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Jorg Verhoeven during his rope solo ascent of Freerider ip El Capitan, Yosemite, USA.
Photo by Jorg Verhoeven
El Capitan, Yosemite, USA.
Photo by Jorg Verhoeven
Jorg Verhoeven during his rope solo ascent of Freerider ip El Capitan, Yosemite, USA.
Photo by Jorg Verhoeven

Jorg Verhoeven: Freerider rope solo up El Capitan in Yosemite


Dutch rock climber Jorg Verhoeven talks about his recent solitary ascent of 5.13a up El Capitan, Yosemite.

The first bits of information are beginning to filter through from Yosemite after the US shutdown. As previously reported, the stop involved more than 800,000 federal employees and after the subsequent official closing of the National Parks many climbers headed elsewhere. But not all. Jorg Verhoeven for example stayed put and, after having repeating The Nose (not free) and El Nino (all free, together with Ben Lepesant), the Dutchman suddenly found himself in an unexpected position: the park was about to close, he was without a climbing partner but with a massive psyche to get some climbing done. The solution? Jump onto El Capitan as soon as possible and make a rope solo ascent of Freerider, the 1000m granite line with difficulties up to 7c/8a freed by Alexander Huber and his brother Thomas in 1998 and of which he had already climbed the first 11 pitches as they are shared by Freeblast, repeated with Katharina Saurwein in winter 2011. "I kind of knew it was a bad idea when I started" Verhoeven stated about his recent 4-day vertical journey (of ) "but the psyche was too high, and the challenge was set"


When the park closed down (because of the recent shutdown, Ed) everybody had two days to clear the area and since cars that remained were ticketed I ditched my haulbags in the valley, parked just outside the park and hiked back in. Those who were already on the wall were allowed to continue climbing, so El Cap was a true hotspot of headlamps at night! On the Salathe headwall alone there were four different lights! And in total I counted at least 15-20 different parties across the entire face.

After I snuck in I couldn't be forced to get off the face, so I set off with 5 days of water and food. Before setting off I had big doubts about what I would be able to achieve, because I don't have much experience at climbing alone and didn't have the right gear. But the first two days went well, I climbed 15 pitches on the first day (compared to just 6 on the last) and so I actually began to feel that it was going to be possible to accomplish the route all-free!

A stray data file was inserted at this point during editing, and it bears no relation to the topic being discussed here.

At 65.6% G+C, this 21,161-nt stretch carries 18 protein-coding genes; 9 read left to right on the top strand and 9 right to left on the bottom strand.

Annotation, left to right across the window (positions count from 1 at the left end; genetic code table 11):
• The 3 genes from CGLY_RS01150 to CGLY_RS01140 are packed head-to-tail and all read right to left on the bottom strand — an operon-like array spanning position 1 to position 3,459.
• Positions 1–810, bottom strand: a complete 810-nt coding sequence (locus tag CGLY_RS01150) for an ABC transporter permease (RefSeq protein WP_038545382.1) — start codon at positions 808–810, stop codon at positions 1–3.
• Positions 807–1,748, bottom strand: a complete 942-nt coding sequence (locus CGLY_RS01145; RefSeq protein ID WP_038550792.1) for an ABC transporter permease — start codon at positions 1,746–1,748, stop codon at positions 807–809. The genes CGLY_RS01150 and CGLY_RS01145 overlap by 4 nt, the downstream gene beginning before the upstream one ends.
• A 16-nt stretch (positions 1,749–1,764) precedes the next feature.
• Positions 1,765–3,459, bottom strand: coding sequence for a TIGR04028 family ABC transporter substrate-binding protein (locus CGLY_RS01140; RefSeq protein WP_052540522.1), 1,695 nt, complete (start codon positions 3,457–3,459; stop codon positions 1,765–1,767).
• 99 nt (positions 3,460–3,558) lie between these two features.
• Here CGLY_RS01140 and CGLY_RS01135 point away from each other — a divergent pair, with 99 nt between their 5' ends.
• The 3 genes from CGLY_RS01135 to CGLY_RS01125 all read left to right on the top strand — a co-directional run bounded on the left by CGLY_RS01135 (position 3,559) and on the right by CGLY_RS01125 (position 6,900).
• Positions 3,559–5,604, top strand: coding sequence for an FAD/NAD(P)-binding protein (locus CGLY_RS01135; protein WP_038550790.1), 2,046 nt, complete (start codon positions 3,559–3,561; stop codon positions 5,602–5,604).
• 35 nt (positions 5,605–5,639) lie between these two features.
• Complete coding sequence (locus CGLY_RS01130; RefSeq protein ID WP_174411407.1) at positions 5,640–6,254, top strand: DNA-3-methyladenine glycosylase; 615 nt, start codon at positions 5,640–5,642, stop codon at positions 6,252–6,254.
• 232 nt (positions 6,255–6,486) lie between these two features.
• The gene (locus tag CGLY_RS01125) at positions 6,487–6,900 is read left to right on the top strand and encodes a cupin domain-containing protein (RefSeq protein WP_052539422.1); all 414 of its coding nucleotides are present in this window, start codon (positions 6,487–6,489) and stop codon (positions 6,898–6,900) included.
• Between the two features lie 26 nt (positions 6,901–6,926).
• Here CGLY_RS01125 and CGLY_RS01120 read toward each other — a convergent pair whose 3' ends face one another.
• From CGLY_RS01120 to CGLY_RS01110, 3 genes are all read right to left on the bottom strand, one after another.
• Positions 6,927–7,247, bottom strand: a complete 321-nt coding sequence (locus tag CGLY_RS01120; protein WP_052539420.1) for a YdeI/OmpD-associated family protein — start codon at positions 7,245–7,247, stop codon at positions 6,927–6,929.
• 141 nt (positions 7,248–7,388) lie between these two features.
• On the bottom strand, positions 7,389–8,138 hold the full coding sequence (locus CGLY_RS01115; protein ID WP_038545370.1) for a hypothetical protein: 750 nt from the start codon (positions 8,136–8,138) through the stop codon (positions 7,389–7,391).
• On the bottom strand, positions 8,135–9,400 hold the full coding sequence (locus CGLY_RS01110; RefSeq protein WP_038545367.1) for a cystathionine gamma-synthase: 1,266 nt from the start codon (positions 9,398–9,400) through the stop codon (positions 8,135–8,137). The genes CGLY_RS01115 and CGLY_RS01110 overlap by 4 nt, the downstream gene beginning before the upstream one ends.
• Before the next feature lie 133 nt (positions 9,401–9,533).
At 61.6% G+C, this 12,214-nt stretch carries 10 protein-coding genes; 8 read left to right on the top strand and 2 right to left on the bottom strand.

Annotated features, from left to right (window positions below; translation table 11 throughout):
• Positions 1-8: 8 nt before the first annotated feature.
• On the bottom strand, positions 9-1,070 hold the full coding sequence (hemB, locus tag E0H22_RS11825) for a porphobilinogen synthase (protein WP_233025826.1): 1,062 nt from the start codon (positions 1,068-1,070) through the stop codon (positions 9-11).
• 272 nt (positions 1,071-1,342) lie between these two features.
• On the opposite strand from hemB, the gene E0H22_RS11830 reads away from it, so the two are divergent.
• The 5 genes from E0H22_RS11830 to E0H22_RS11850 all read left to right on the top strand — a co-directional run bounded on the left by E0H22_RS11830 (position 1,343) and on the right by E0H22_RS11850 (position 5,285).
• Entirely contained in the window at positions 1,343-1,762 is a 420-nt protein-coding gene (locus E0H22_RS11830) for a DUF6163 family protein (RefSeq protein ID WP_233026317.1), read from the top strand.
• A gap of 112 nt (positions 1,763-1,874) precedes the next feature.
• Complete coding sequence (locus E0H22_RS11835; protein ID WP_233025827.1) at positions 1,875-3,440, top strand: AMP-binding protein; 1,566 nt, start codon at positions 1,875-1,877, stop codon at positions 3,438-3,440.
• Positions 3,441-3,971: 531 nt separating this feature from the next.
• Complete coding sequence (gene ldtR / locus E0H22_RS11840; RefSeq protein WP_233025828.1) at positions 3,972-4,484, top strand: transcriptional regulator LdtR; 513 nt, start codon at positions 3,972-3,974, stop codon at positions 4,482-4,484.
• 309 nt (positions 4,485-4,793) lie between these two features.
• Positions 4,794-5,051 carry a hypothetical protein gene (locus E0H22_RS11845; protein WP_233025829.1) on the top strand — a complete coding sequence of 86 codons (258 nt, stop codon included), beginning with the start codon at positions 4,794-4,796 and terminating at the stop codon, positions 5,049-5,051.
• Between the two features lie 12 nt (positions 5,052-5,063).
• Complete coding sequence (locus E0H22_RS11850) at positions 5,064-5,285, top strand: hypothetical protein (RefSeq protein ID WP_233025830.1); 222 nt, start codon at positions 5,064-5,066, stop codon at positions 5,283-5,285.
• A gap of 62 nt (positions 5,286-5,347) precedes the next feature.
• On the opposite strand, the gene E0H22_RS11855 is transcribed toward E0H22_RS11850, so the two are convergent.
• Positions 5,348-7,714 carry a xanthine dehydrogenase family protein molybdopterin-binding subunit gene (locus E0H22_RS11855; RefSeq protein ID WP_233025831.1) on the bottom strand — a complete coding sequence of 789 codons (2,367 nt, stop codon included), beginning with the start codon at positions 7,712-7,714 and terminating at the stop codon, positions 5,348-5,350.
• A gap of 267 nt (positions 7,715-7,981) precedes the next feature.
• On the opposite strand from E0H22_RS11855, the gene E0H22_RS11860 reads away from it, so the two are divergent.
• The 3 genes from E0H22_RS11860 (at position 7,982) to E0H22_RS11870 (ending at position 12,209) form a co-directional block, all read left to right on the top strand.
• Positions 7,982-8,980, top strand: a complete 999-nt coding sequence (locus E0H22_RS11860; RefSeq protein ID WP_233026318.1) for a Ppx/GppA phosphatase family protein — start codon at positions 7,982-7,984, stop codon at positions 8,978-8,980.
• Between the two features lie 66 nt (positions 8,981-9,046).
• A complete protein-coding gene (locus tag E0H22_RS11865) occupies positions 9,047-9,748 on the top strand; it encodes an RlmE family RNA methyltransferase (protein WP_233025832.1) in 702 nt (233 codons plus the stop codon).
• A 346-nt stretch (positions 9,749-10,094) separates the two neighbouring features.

But rope soloing is a lot of hard work: you have to lead a pitch, rappel it, undo the knot at the anchor, jumar back up again and then haul the bag. At times I was forced to make intermediate belays, often because the ropes got stuck. It was all very nerve-wracking and sometimes rather frustrating, but as things evolved I began to laugh away my troubles and tried to see the funny side of things. What idiot would do something like this? How bad was this idea in the first place? And how psyched does one have to be to start an adventure like this one? I could just have gone to Bishop like the other climbers that had been kicked out, but no!

I topped out late in the afternoon on day 4 and although I pulled it off, I didn't do it in the best style: I toproped one pitch and pinkpointed (free from no-hand to no-hand) some easier stuff. There is at least one guy who has done this route solo: Stephane Perron. And he did so in much greater style, admittedly with a bit more time and a device designed specifically for rope soloing.

So how was the experience? I certainly can't advise anyone to do the same and I cannot say that what I did was safe all the time. And then, it’s just a lot more fun with a partner that responds when you talk to them. But I have to say that I really learnt a lot about problem solving in a dangerous position. About fighting my own negativity, about persevering while not believing in the positive outcome of the climb. This aspect strongly reminded me of my trip to the Zillertal mountains this summer.

When I reached the top I was more tired than happy, and the euphoria and joy that normally accompanies me after succeeding on a hard climb simply wasn't the same as when I share it with someone else. I have realised that I do not like to be alone, but that I can handle solitude well enough. And the feeling of being all alone out there, up on a big face, has something enticing to it. It's just like a cleansing of the soul..





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